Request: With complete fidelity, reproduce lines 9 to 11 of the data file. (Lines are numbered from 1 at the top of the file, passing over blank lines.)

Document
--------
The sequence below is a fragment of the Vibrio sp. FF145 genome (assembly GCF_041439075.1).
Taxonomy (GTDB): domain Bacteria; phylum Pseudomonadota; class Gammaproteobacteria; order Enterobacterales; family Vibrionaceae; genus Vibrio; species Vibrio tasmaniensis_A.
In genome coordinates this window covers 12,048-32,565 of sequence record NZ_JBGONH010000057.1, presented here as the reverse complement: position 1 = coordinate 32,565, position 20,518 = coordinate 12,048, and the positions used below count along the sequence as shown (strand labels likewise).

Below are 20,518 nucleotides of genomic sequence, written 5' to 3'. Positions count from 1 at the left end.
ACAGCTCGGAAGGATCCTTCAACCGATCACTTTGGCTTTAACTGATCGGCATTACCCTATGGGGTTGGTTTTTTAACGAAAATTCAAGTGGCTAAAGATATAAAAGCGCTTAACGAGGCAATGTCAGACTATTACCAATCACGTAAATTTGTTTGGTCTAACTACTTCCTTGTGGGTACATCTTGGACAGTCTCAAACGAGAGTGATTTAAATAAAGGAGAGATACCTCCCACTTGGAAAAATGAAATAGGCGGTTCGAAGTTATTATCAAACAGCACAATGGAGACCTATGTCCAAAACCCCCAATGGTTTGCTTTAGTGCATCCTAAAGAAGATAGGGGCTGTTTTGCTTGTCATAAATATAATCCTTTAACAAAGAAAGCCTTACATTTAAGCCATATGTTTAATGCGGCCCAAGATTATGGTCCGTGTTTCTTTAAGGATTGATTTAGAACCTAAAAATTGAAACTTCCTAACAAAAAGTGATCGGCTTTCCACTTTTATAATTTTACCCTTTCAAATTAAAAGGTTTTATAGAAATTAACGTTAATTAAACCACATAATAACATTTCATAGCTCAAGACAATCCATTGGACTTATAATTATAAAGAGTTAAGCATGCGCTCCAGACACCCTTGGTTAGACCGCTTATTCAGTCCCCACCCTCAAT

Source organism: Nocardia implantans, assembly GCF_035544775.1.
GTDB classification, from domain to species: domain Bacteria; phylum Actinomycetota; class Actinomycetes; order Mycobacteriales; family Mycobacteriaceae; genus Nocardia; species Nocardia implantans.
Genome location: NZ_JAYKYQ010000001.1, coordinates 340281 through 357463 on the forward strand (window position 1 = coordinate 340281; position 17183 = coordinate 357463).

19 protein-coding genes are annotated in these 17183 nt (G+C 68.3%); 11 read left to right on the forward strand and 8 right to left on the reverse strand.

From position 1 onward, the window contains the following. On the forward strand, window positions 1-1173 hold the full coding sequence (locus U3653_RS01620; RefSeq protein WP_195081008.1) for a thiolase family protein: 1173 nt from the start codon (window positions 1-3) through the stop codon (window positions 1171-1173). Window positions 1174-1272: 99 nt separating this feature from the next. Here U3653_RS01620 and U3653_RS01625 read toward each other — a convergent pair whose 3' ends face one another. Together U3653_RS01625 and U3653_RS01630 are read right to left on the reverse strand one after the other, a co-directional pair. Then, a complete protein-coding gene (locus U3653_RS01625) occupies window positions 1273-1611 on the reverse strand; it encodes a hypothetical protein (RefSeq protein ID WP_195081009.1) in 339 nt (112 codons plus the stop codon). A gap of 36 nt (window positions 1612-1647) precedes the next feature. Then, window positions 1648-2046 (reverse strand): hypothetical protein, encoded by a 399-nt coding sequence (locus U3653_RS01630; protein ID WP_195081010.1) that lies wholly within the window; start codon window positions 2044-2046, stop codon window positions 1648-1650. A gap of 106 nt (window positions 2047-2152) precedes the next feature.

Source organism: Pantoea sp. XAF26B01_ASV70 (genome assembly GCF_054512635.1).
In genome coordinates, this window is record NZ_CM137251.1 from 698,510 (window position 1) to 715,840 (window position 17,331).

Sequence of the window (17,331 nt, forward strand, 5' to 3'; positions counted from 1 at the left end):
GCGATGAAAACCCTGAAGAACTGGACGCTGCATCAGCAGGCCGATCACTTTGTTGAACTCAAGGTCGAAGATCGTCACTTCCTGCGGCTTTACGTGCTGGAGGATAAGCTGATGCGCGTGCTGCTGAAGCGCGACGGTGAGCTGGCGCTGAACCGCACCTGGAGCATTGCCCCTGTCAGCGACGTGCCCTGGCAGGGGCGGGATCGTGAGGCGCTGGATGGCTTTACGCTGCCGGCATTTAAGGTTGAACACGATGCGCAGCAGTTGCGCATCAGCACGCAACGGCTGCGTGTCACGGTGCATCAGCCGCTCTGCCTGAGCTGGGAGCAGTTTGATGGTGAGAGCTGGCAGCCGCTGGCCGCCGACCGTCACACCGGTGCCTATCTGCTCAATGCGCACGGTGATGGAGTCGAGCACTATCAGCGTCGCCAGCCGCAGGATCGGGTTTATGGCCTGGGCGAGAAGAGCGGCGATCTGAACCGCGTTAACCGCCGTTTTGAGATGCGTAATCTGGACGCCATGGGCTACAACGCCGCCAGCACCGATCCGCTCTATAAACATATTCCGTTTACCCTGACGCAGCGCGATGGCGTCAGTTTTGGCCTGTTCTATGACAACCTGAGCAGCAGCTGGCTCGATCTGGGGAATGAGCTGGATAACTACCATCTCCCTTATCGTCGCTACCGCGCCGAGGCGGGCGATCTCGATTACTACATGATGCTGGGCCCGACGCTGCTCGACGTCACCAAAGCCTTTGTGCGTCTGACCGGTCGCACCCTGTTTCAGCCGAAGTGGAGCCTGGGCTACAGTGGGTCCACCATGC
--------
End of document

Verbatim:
19 protein-coding genes are annotated in these 17183 nt (G+C 68.3%); 11 read left to right on the forward strand and 8 right to left on the reverse strand.

From position 1 onward, the window contains the following. On the forward strand, window positions 1-1173 hold the full coding sequence (locus U3653_RS01620; RefSeq protein WP_195081008.1) for a thiolase family protein: 1173 nt from the start codon (window positions 1-3) through the stop codon (window positions 1171-1173). Window positions 1174-1272: 99 nt separating this feature from the next. Here U3653_RS01620 and U3653_RS01625 read toward each other — a convergent pair whose 3' ends face one another. Together U3653_RS01625 and U3653_RS01630 are read right to left on the reverse strand one after the other, a co-directional pair. Then, a complete protein-coding gene (locus U3653_RS01625) occupies window positions 1273-1611 on the reverse strand; it encodes a hypothetical protein (RefSeq protein ID WP_195081009.1) in 339 nt (112 codons plus the stop codon). A gap of 36 nt (window positions 1612-1647) precedes the next feature. Then, window positions 1648-2046 (reverse strand): hypothetical protein, encoded by a 399-nt coding sequence (locus U3653_RS01630; protein ID WP_195081010.1) that lies wholly within the window; start codon window positions 2044-2046, stop codon window positions 1648-1650. A gap of 106 nt (window positions 2047-2152) precedes the next feature.

Source organism: Pantoea sp. XAF26B01_ASV70 (genome assembly GCF_054512635.1).